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Delano musicians plan 2 holiday concerts By Nancy Carver Singleton Delano Chamber Players began simply — with one concert — in 2008. In nine years it has evolved into a chamber orchestra, jazz orchestra, chamber brass and wind ensemble that present about 15 concerts from fall through spring. “That is a lot of growth,” said David Martin, principal French horn player, manager and the person largely instrumental in the group’s formation. It started when the Wichita Horn Society asked for the accompaniment of stringed instruments at a concert. Afterward the string musicians said they wanted to continue to perform. The Delano Chamber Orchestra was formed. Initially the emphasis was chamber music, Martin said. “But we had so many musicians with the desire to perform that the small groups became less important.” This month the Chamber Brass will perform at 3 p.m. Sunday, Nov. 12. The Wind Ensemble’s Christmas concert is 3 p.m. Sunday, Dec. 10. It will include a guest artist and Christmas carol sing-along. Concerts are performed free at West Side Baptist Church, 304 S. Seneca. However, a $10 donation is

Courtesy Photo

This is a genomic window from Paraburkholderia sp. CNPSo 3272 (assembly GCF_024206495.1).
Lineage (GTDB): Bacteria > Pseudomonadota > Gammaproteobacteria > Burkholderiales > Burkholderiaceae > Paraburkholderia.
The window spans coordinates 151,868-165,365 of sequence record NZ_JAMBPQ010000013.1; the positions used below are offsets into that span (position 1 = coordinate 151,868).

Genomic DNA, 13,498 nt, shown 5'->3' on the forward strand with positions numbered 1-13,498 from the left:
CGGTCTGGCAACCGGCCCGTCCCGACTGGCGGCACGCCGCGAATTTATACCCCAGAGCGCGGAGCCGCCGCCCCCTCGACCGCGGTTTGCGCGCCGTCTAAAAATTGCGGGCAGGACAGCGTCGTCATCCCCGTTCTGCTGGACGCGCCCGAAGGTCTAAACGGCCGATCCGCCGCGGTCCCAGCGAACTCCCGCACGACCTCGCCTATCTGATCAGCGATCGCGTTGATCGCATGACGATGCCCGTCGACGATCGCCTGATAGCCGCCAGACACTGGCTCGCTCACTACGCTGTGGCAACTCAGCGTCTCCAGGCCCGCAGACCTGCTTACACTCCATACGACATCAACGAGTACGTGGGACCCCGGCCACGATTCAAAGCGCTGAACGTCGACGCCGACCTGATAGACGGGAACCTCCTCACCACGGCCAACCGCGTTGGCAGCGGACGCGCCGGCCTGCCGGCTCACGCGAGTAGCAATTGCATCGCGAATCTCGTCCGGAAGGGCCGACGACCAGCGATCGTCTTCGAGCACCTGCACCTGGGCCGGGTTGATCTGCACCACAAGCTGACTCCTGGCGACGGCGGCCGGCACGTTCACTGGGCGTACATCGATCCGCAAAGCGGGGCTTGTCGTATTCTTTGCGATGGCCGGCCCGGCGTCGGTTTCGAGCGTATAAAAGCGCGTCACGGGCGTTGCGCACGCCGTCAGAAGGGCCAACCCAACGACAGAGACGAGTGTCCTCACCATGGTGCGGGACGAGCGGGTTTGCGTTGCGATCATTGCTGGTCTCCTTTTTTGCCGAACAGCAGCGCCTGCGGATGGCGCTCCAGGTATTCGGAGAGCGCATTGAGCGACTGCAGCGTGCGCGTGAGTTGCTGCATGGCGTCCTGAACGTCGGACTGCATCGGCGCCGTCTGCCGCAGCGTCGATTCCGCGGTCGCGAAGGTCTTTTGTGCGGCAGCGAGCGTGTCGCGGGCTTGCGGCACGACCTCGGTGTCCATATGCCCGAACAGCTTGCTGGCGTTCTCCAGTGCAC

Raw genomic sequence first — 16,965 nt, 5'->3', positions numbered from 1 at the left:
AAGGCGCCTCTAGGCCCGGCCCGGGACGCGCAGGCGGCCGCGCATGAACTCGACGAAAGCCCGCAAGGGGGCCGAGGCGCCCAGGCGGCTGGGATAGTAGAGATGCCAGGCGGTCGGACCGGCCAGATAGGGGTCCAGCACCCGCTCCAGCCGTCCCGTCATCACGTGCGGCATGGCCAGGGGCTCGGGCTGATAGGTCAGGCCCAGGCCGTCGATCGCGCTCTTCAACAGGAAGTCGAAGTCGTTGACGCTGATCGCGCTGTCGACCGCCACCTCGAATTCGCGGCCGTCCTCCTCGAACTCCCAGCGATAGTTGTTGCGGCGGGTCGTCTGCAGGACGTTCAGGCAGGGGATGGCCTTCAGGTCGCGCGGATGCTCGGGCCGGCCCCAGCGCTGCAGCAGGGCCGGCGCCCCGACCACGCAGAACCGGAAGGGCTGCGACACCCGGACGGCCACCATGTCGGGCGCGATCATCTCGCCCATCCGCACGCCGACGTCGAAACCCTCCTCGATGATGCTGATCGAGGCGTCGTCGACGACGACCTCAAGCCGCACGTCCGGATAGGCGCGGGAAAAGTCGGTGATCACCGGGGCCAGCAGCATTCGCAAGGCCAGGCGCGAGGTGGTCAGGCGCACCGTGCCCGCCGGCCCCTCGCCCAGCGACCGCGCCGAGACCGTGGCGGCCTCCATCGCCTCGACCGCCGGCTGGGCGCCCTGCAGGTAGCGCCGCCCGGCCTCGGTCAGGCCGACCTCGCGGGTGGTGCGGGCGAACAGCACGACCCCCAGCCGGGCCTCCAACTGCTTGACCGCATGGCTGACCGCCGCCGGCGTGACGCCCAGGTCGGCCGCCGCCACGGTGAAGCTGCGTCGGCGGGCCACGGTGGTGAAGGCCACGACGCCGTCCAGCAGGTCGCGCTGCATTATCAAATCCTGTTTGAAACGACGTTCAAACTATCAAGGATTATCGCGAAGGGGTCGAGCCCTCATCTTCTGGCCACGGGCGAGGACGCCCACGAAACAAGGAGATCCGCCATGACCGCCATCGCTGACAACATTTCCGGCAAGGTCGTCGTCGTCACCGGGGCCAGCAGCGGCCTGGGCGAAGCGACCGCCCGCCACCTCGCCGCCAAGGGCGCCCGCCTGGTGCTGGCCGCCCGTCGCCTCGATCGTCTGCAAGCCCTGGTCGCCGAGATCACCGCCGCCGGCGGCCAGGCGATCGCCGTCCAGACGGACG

The Delano Wind Ensemble

suggested. Many of the chamber players are current or retired music teachers or professional musicians. Membership is by invitation only. Martin praised his “highly qualified” musicians and the directors for

their “superlative” ability to conduct and to interpret the music. They are: Dr. Wesley DeSpain, Chamber Orchestra: director of orchestras for the Derby School District, director of music for MorningStar Community Church and former music director and coordinator of the Friends University Community Orchestra. Bill Johnson, Chamber Brass and Jazz Orchestra: retired vice president of Senseney Music, former school band director and former military musician. James Oliphant, Wind Ensemble: insurance agent, pilot and former school band director. The musicians also provide educational outreach to young people with

a summer youth orchestra and wind ensemble, plus a competition for high school seniors. About 120 students were involved last summer. Martin emphasized the close relationship between the musicians and the Rev. Shane Creech and his West Side Baptist congregation. “They are partners with us on practically everything we do,” he said, including hosting a reception after concerts. The concert schedule is at